Bugs inspects Elmer, and criticises his appearance. He berates: "Why, look at you! You call yourself a mountie! You're a disgrace to the regiment. I'm gonna drum you out of the soivace!" And so, Bugs proceeds to strip off all of Elmer's uniform, piece by piece.
It gets so where he goes too far and accidentally strips his underwear; which is thankfully censored in a close-up shot of Bugs. Fine direction from the man Freleng. As Elmer went through a fat phase, it appears that a potential running gag for the character floated around. Seen previously in The Wacky Wabbit, Elmer is once again seen wearing a corset. This time, Bugs tugs at Elmer's corset; causing his stomach to compress. Bugs runs off, leaving Elmer to almost leave his clothes as he chases after him.
The camera pans to Bugs pretending to belittle a snowman figure of Elmer. He cackles, "You can't catch me. Why you couldn't even catch a cold. " Elmer slowly creeps up behind Bugs, but at the right moment Bugs socks Elmer from behind.
This leaves Elmer to crash at a wall of ice; with the crash from his rear end forming a love heart. Despite a slow start, Friz's professional timing pays off in the punch scene. The timing and delivery of the gag is so believable it speaks for itself. Other great sequences which pays off with Bugs' personality is him mimicking as Elmer's rifle. Blanc captures the delivery of the gun clicking noises right down to the frame. As Elmer responds, "No more bullets"; Bugs kisses Elmer on the cheek before he leaves.
Then there is the kind of corny gags which are thrown into for laughs. One example being the Christmas tree gag. Bugs is almost completely covered in snow, and his ears separate as he approaches a tree. As Elmer follows, he crashes the tree, causing the snow to drop and revealing an Xmas tree.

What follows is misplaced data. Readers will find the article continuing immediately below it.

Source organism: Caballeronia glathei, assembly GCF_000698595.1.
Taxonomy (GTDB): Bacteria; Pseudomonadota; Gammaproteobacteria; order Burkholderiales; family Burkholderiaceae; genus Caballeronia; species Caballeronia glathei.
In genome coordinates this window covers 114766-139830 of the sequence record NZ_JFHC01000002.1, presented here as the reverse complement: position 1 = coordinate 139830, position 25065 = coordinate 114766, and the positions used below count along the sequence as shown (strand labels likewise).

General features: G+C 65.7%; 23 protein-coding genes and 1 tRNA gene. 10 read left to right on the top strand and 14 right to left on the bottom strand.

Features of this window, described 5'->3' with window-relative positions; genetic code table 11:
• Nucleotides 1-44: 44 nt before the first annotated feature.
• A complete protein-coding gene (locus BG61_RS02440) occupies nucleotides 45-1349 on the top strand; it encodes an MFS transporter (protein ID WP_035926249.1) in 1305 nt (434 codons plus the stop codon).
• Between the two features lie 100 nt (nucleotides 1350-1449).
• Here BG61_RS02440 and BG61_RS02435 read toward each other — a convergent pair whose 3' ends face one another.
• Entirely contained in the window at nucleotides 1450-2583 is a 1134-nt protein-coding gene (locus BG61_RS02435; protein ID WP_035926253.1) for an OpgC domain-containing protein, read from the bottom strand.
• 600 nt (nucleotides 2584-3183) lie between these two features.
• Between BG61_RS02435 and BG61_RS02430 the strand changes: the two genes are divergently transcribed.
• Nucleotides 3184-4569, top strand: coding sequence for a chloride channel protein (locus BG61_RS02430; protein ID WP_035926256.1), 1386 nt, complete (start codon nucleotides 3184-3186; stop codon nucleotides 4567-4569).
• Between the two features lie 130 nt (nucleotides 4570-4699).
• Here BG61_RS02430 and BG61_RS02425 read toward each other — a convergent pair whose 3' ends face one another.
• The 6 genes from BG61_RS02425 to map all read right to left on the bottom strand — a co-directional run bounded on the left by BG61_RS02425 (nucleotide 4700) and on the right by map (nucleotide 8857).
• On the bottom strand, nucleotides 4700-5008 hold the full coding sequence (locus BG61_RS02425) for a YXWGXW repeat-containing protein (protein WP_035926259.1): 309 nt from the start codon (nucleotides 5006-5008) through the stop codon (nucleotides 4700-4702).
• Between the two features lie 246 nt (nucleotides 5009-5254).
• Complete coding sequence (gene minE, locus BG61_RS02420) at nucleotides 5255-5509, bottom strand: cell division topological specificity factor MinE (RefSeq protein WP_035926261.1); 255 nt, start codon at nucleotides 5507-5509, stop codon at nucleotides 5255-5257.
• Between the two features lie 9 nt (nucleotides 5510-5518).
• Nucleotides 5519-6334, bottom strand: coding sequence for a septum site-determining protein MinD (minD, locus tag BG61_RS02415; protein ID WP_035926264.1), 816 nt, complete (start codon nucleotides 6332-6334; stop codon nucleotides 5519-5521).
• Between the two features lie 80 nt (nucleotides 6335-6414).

Freleng's timing is really revealing during the scene of Bugs and Elmer frantically dashing through a hill of snow, and their figures align together like a paper chain. The sudden appearance of a womanly figure appearing is hysterically subtle, especially for its unpredictability and the nonsense of it. The gag ends when Elmer strikes at a rock...with Bugs painting the figures to trick him.
Bugs willingly lets his hands out for Elmer to arrest him, "No, go ahead, snap 'em on!" Elmer cuffs Bugs at that moment, with Bugs being so willing he marches to the mountie prison, with Elmer struggling to keep at his pace. The march gives Bugs some extra character, particularly his determination to fool Elmer once more.
For a new Bugs Bunny installment to the Warner Bros. library, Fresh Hare has a combination of sluggish pacing, and yet, spiritual and great spontaneity. The first half of the short suffers a bit with padding, particularly for scenes which are given more length than necessary. Not to mention, a little bit of weak delivery on gags and dialogue; as seen in the bomb and ranger-disguised sequence. By the second half of the short, the pace and classic Warner style kick into gear, as Freleng's timing stays sharp. However, the chase sequences feel like it dominates a lot of the short's screen time. Admittedly, some of them do pay off: especially the scene of Bugs dashing into the show, creating a woman figure. Michael Maltese's wit and unique approach to gags only really kick in during the final sequence, whereas the unpredictable, free and easy approach to delivery appears to be lacking in the short. In all, the short is "so-so".